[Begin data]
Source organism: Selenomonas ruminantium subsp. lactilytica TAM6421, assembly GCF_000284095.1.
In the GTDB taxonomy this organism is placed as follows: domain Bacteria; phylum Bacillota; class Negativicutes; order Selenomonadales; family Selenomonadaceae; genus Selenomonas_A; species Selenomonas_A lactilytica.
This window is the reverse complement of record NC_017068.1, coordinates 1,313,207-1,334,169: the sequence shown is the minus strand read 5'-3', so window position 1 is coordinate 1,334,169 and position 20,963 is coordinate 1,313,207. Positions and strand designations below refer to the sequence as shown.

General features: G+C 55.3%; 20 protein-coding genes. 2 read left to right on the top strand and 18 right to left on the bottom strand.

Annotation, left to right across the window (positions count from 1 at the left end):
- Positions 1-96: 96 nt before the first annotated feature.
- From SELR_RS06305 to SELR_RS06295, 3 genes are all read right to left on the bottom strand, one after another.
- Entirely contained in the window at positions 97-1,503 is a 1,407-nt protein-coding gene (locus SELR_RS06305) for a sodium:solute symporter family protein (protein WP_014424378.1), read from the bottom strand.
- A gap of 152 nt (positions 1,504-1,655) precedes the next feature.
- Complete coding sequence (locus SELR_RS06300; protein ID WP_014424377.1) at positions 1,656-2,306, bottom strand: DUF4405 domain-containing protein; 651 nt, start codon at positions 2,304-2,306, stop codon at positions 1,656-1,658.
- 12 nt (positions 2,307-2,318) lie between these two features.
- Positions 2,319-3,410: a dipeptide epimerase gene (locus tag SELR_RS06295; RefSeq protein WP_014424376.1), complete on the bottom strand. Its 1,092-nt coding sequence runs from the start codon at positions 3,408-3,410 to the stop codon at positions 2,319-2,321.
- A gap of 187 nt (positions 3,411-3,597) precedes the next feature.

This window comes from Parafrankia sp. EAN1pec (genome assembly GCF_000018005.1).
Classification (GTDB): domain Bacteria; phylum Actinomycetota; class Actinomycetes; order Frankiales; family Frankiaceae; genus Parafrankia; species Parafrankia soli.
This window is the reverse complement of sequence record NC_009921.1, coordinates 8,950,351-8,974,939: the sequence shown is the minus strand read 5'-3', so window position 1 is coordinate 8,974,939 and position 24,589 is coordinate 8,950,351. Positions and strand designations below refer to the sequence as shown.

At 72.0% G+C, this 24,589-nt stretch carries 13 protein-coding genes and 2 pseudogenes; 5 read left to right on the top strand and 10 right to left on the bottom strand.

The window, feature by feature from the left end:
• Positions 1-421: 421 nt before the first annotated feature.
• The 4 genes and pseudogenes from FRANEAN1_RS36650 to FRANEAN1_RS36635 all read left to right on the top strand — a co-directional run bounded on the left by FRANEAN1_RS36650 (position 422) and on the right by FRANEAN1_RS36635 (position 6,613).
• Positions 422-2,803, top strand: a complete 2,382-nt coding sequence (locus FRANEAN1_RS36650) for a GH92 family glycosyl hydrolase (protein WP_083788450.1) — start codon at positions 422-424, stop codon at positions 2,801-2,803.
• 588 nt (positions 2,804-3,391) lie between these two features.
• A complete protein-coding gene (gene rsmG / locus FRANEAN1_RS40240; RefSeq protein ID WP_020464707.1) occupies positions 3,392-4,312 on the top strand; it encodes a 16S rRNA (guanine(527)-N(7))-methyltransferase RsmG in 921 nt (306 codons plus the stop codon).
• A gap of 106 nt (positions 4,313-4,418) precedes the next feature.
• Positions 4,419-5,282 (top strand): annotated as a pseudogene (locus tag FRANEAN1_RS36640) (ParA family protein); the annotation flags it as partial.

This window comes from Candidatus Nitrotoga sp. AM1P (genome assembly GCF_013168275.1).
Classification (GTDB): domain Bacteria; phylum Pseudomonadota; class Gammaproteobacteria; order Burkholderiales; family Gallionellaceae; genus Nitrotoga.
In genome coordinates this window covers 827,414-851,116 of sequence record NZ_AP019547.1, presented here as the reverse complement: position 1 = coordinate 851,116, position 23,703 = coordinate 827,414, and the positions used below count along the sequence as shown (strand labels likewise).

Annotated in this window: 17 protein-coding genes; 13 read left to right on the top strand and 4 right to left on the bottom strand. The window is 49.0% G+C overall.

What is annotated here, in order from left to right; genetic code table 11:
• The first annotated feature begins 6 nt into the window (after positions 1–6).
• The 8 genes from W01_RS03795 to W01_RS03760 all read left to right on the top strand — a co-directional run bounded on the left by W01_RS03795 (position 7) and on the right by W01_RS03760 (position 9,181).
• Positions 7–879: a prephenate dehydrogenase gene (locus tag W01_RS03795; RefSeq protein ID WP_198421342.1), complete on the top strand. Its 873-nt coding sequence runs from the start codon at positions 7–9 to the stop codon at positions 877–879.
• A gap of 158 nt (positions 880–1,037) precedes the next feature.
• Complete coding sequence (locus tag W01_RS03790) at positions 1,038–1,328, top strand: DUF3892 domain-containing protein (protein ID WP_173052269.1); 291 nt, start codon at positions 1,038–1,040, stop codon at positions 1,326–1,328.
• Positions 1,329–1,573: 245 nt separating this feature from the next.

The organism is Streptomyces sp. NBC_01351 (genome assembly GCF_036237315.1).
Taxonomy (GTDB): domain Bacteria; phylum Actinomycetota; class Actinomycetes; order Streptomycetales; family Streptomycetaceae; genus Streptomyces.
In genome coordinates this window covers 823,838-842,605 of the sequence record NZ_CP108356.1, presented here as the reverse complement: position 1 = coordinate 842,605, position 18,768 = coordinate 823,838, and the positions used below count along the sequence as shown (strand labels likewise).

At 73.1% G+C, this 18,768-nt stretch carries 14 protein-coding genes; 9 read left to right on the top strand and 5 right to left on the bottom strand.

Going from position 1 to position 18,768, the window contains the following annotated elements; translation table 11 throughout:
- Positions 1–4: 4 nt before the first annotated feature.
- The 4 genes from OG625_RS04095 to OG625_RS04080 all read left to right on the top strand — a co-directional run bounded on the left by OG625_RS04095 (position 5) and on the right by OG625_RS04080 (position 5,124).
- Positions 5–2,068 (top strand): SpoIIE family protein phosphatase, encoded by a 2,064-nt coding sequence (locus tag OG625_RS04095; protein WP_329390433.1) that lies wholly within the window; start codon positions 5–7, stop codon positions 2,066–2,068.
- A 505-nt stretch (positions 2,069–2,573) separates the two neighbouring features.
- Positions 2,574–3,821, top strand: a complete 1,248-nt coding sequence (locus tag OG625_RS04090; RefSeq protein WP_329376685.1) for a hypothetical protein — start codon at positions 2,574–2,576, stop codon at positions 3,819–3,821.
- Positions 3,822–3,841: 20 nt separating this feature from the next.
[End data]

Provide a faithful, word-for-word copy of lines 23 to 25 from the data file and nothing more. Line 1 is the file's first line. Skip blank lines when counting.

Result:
• A complete protein-coding gene (gene rsmG / locus FRANEAN1_RS40240; RefSeq protein ID WP_020464707.1) occupies positions 3,392-4,312 on the top strand; it encodes a 16S rRNA (guanine(527)-N(7))-methyltransferase RsmG in 921 nt (306 codons plus the stop codon).
• A gap of 106 nt (positions 4,313-4,418) precedes the next feature.
• Positions 4,419-5,282 (top strand): annotated as a pseudogene (locus tag FRANEAN1_RS36640) (ParA family protein); the annotation flags it as partial.